Celebrating Neighbours – Reflecting on the kindness of Calgarians from the 2013 Flood

For many June 21st is remembered as the first day of summer, but for Calgarians this will mark a day that our city will never forget. On June 21st, 2013 the City of Calgary and surrounding cities/towns in Southern Alberta experienced the worst flood devastation in its history.  What started as an abnormal rainfall, quickly became torrential within hours, turning streets into rivers, parks into pools and our downtown core into an island. The devastation was unimaginable; over 75,000 residents being forced to flee their homes within a matter of hours and three deaths across Southern Alberta

People watched their memories fade away into the water, houses destroyed, cars submerged, neighbourhoods under water. And although these memories are only now just a year old, the scars are as fresh as if the impact was just yesterday.

Today I come to you not with statistics or facts, not with monetary figures of destruction or rebuild budgets, but with pride of my city: the dedication of our neighbours who volunteered, and most importantly the gratitude for the time and love that people have shared through this difficult time.

Immediately after the floods, people came together from every quadrant and from every walk of life – Calgarians were unified in the way they gave back. Some of the hardest hit communities like Elbow, Mission, Bowness and Rideau Park had lineups around the block of strangers in gloves, boots and hats ready to help: to throw out old furniture, to clean, to rebuild and to lend a helping hand wherever needed. Calgarians gave back in all forms, from thousands of people lining up for specific assignments at McMahon Stadium, to restaurants offering free food to volunteers, people gave back abundantly. Charities like The Red Cross and Salvation Army had donations pouring in, from monetary donations, to clothing, blankets and furniture, people found ways to show their generosity.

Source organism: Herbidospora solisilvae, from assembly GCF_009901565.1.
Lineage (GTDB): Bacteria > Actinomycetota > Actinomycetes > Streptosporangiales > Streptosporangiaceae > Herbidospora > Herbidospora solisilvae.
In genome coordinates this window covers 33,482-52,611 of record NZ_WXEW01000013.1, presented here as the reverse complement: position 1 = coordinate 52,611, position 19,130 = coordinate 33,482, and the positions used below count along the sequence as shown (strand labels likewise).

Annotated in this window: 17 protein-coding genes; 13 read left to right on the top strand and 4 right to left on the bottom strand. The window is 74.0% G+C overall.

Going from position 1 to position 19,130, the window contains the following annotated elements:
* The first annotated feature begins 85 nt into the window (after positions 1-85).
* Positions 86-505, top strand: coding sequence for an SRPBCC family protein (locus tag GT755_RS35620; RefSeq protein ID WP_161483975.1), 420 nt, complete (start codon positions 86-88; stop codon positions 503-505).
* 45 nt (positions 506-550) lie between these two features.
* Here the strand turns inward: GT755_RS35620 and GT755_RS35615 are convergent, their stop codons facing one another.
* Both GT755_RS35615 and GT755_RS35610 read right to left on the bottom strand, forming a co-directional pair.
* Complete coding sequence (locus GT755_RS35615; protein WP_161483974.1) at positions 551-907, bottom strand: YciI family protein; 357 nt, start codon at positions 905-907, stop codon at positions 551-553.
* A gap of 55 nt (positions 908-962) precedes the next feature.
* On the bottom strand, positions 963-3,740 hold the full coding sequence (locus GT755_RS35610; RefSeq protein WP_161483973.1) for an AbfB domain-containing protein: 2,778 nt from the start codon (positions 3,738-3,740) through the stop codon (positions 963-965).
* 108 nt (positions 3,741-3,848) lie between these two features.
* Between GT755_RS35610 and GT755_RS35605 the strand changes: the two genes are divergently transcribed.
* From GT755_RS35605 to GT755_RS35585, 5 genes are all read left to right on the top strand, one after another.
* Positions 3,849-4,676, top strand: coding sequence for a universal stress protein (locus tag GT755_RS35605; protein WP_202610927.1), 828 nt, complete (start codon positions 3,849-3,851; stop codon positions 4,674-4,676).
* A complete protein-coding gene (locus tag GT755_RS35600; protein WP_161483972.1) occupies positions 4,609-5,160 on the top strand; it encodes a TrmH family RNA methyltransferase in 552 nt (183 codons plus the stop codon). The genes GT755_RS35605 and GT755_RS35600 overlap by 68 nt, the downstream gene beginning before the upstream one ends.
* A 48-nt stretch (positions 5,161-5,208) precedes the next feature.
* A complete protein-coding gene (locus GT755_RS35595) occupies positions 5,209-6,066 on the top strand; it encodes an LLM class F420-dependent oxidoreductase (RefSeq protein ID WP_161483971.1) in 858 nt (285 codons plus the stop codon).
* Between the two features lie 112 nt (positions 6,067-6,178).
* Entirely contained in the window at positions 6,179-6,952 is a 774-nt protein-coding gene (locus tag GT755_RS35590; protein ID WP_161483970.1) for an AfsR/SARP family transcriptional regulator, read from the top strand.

The most touching gift and probably the most needed across the city was the gift of time. From coming to terms with the devastation, to outreach at homeless and distress centers to people lending a helping hand at residential communities, Calgarians were relentless with the way they gave back to the community.

This year, we will commemorate June 21st by coming together as a city once again, for “Neighbour Day”. Calgarians can come together and celebrate community within our neighbourhoods and show support for each other through small projects, clean ups, block parties and more. In Calgary, not only do we learn from devastation, but we come together, thrive and support one another in good times as well.

For details on Neighbour Day visit www.calgary.ca/neighbourday AND check out how local neighbours are coming together in real time by searching for #yycNeighbourDay on Twitter.

Until next time…
Tamara